Take Shorter Showers, Skip Baths Entirely
If you're someone who likes to take long hot showers, you might want to get your phone's timer involved to remind you to keep your shower to five minutes or less.
And sorry, bath fans: A full bathtub can require up to 70 gallons of water, so showers that last less than five minutes will use much less water than one bath (though that can vary by showerhead.)
Buy Drought-Tolerant Plants for Your Home
Choosing your outdoor plants carefully for the amount of water they need (or rather, don't need) is an excellent way to maintain a colorful outdoor space without requiring constant watering.
Sunset Magazine has a list of drought-tolerant plants to get you started, from cacti to blooming evergreens.
Take Your Car to the Automatic Car Wash Instead of Washing at Home
Many automatic car washes recycle their water, so taking your vehicle to one of these businesses — rather than washing your car at home in the street or on your driveway — is a more environmentally friendly option for keeping your car clean. (Unfortunately, it costs more money though.)
Dropped Ice on the Floor? Give It to Your Plants
No drop of water is too small to be saved. So if you fumble the ice tray, instead of tossing the ice cubes you dropped into the sink, consider placing them in the soil of a plant instead.
FYI, you can also use ice to water plants on a regular basis. It allows plants to absorb the water slowly and generally uses less water than traditional watering.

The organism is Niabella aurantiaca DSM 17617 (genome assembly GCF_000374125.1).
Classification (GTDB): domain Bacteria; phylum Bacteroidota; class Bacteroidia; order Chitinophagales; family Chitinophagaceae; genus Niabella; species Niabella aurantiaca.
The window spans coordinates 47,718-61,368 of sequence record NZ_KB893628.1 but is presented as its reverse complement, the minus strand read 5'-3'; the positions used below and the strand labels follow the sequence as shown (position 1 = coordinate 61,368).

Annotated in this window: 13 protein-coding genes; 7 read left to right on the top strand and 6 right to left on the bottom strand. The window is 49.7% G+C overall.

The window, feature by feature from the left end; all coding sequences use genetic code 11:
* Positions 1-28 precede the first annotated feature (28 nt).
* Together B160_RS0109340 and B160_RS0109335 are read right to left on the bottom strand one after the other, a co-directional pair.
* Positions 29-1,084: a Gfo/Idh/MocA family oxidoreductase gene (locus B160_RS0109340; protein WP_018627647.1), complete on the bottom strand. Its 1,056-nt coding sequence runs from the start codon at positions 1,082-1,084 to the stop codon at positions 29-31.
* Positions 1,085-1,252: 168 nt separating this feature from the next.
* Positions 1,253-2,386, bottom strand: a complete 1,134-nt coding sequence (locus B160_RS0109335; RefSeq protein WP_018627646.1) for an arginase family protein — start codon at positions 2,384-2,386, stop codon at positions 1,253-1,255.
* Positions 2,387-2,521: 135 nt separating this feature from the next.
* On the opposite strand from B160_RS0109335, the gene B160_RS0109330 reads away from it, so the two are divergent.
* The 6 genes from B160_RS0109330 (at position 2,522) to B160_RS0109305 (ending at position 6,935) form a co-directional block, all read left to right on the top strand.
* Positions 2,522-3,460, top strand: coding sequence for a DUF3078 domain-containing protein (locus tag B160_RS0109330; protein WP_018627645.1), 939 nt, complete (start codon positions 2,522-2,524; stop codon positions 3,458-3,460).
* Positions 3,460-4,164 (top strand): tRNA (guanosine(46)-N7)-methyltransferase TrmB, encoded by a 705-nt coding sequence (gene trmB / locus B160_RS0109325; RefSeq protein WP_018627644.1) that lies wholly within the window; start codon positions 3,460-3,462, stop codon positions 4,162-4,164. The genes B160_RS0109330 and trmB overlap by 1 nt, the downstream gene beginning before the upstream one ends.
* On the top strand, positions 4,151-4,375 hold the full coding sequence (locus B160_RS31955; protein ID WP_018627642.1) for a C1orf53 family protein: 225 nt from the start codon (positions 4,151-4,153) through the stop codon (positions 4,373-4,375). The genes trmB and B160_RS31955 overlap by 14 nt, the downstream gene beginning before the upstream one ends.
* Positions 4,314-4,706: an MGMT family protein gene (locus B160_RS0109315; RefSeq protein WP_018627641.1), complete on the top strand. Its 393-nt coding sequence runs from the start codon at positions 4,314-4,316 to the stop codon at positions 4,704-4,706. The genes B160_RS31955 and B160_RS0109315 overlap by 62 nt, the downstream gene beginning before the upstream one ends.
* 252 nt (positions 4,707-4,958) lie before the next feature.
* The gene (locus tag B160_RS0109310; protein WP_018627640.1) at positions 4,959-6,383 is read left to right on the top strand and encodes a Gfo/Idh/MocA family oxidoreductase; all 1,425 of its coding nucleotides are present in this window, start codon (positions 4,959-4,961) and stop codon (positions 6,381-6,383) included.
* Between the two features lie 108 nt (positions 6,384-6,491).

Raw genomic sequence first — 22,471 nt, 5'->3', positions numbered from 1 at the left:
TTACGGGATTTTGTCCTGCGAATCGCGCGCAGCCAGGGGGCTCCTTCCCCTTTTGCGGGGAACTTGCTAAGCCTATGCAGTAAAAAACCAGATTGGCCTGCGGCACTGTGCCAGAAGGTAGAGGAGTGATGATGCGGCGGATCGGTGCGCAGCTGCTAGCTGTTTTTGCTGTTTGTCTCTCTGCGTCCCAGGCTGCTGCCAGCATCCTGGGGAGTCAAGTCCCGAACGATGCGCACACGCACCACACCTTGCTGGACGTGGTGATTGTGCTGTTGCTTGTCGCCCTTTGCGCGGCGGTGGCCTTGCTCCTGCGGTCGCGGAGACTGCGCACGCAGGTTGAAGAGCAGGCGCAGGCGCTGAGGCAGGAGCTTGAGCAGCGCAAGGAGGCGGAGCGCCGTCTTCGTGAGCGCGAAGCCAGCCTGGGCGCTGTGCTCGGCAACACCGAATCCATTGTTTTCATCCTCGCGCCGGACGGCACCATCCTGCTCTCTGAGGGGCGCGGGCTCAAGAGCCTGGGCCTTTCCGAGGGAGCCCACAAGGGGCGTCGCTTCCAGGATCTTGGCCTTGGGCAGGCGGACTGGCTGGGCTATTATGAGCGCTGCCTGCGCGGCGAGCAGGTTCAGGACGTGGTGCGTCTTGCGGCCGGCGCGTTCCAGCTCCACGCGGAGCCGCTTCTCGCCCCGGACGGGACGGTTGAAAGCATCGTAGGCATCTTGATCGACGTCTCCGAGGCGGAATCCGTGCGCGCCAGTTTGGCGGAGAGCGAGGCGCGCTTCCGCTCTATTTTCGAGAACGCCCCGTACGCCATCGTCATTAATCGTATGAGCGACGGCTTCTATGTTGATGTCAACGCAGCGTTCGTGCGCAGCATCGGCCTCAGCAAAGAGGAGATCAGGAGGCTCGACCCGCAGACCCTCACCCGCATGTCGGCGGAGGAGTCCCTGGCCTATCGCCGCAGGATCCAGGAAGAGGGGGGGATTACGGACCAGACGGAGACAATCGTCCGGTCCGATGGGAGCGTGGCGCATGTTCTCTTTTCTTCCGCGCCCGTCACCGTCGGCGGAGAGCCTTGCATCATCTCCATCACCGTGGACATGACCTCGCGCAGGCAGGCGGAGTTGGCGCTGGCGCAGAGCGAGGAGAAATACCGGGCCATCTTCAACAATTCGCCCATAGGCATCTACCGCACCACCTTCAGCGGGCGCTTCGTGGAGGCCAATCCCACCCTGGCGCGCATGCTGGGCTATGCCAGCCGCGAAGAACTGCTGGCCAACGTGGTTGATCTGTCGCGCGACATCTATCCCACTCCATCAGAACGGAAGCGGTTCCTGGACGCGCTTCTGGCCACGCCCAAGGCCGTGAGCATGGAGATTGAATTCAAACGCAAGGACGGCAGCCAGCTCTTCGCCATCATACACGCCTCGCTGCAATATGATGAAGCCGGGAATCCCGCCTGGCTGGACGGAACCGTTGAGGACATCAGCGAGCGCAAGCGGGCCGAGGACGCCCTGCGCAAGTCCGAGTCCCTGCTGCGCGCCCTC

Reuse Water for Your Plants Wherever You Can
Water for your plants can add up, so collecting used water for watering plants — instead of letting it run straight down the drain — is an easy way to save a few gallons of water each week. Opportunities to reuse water include:
- Cooled-down water from cooking pasta ...
- ... or from steaming or boiling vegetables
- Your pet's water bowl when you're refreshing it
If you're running the faucet to get the water hot, collect the water as it runs and save it for reuse. You might consider keeping a gallon jug and a funnel under your sink for conserving used water.
Serve Meals Straight From the Pot, Not From a Dish
By cutting down on the number of dishes you use during cooking, you can make a big impact on how often the dishwasher is needed. (Or how much water you'll be using to do the dishes by hand.)
Fix Leaks Around the House
Water lost to leaks from faucets and showerheads can add up. According to Arizona's Water: Use It Wisely, one drip every second adds up to five gallons of water lost every day. In this spirit, make sure you turn taps tightly when you're done running water to prevent drips.
If you're renting and you're unable to fix a leak yourself, inform your landlord or property manager of the need to fix it straightaway.
Switch From a Hose to a Broom for Cleaning Your Patio
... and try sweeping or vacuuming hard floors instead of mopping with water.
A version of this post was originally published in 2015.